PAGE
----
Returning to the painting example, Sobh continues, “If you want to paint a room, instead of deploying one smart and very expensive robot, you will have fifty or a hundred smaller and very cheap ones, with limited aptitude. In this case, the small robots would each have location sensors, simple communication modules, and vision capability to be able to moveaway from each other and start painting their little part of the wall in parallel. You will have the entire room painted in a fraction of the time as one robot, and at a much smaller price tag too.”

The potential applications for swarm intelligence are not only industrial. According to Sobh, swarm intelligence could have significant applications in the defense sector. For example, swarm intelligent robots could replace human reconnaissance in hostile or unfamiliar locations, performing the observation and examination of certain places or buildings. These smaller, simpler robots would be minimally equipped with simple processors, controllers, and small cameras.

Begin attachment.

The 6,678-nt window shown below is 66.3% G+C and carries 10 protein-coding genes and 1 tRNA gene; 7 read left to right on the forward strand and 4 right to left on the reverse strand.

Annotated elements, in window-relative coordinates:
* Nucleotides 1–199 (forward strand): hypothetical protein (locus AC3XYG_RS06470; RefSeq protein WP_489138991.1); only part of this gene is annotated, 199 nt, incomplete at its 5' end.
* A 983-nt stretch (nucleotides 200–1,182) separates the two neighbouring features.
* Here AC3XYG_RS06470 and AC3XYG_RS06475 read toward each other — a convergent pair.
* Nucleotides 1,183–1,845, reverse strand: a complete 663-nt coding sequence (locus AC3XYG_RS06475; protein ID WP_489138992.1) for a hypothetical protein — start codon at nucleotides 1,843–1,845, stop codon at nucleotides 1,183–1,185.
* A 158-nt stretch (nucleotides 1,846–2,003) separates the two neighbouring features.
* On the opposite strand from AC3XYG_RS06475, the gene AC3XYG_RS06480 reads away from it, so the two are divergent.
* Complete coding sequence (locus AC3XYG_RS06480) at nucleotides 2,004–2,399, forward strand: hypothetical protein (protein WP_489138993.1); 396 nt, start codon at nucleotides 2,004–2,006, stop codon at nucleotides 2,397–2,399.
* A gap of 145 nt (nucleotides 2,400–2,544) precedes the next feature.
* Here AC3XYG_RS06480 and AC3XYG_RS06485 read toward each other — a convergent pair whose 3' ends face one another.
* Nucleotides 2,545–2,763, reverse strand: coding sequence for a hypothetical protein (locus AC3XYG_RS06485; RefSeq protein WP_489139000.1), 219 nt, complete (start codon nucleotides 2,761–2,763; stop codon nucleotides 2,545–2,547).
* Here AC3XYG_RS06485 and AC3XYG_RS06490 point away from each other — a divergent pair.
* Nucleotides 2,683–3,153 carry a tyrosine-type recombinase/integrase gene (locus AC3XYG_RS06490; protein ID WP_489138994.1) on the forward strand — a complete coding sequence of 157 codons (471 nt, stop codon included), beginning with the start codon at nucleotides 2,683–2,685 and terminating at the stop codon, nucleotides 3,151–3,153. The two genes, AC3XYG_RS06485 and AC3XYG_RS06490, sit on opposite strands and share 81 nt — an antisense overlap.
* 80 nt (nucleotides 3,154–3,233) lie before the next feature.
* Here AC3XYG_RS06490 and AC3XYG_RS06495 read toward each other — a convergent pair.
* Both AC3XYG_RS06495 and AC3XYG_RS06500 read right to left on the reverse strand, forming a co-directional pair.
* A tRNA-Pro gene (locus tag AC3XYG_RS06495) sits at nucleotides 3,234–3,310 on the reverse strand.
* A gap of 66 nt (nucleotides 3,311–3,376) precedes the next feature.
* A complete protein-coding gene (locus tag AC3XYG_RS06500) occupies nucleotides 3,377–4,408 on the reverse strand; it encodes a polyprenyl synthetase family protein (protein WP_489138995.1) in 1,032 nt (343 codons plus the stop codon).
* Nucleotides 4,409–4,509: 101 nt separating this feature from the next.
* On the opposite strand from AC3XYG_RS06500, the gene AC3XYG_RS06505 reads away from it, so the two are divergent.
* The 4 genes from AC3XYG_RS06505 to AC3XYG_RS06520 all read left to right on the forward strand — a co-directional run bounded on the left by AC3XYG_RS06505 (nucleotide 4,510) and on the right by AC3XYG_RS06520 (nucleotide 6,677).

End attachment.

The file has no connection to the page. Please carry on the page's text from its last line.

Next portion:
The potential application sfor swarm intelligence could have significant applications in the defense sector with robots replacing human reconnaissance in hostile or unfamiliar locations.

Through ongoing, real-time communication between the robots and a human-staffed “control center,” the swarm could relay critical information, and could also be reconfigured and redirected to different tasks as the situation dictates.